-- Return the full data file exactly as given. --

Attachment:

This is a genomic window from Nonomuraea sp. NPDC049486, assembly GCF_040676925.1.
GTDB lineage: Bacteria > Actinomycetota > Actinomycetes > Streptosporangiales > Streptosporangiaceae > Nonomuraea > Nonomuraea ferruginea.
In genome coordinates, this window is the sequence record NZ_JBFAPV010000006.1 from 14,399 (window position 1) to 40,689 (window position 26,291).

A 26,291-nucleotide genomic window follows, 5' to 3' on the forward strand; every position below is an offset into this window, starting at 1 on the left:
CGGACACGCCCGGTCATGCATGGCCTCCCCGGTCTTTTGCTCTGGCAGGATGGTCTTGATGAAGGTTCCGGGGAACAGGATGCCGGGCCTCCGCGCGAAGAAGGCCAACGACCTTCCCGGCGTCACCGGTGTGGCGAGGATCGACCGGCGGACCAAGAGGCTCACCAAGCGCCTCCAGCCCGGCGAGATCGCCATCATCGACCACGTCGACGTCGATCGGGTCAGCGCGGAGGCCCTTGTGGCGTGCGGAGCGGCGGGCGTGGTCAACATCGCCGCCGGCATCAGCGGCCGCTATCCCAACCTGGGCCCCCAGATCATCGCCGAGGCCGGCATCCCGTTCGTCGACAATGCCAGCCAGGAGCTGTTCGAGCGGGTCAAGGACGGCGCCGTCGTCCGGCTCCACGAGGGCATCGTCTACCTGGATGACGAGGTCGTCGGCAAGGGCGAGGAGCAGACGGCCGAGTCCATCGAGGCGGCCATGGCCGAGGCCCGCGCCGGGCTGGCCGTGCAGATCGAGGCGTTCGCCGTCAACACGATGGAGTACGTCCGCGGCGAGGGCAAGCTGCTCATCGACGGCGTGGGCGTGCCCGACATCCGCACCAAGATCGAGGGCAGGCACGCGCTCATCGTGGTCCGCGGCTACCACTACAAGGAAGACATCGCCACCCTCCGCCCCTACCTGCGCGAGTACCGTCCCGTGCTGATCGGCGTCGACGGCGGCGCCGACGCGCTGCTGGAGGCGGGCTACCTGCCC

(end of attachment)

This is a genomic window from Nonomuraea sp. NPDC049486, assembly GCF_040676925.1.
GTDB lineage: Bacteria > Actinomycetota > Actinomycetes > Streptosporangiales > Streptosporangiaceae > Nonomuraea > Nonomuraea ferruginea.
In genome coordinates, this window is the sequence record NZ_JBFAPV010000006.1 from 14,399 (window position 1) to 40,689 (window position 26,291).

A 26,291-nucleotide genomic window follows, 5' to 3' on the forward strand; every position below is an offset into this window, starting at 1 on the left:
CGGACACGCCCGGTCATGCATGGCCTCCCCGGTCTTTTGCTCTGGCAGGATGGTCTTGATGAAGGTTCCGGGGAACAGGATGCCGGGCCTCCGCGCGAAGAAGGCCAACGACCTTCCCGGCGTCACCGGTGTGGCGAGGATCGACCGGCGGACCAAGAGGCTCACCAAGCGCCTCCAGCCCGGCGAGATCGCCATCATCGACCACGTCGACGTCGATCGGGTCAGCGCGGAGGCCCTTGTGGCGTGCGGAGCGGCGGGCGTGGTCAACATCGCCGCCGGCATCAGCGGCCGCTATCCCAACCTGGGCCCCCAGATCATCGCCGAGGCCGGCATCCCGTTCGTCGACAATGCCAGCCAGGAGCTGTTCGAGCGGGTCAAGGACGGCGCCGTCGTCCGGCTCCACGAGGGCATCGTCTACCTGGATGACGAGGTCGTCGGCAAGGGCGAGGAGCAGACGGCCGAGTCCATCGAGGCGGCCATGGCCGAGGCCCGCGCCGGGCTGGCCGTGCAGATCGAGGCGTTCGCCGTCAACACGATGGAGTACGTCCGCGGCGAGGGCAAGCTGCTCATCGACGGCGTGGGCGTGCCCGACATCCGCACCAAGATCGAGGGCAGGCACGCGCTCATCGTGGTCCGCGGCTACCACTACAAGGAAGACATCGCCACCCTCCGCCCCTACCTGCGCGAGTACCGTCCCGTGCTGATCGGCGTCGACGGCGGCGCCGACGCGCTGCTGGAGGCGGGCTACCTGCCC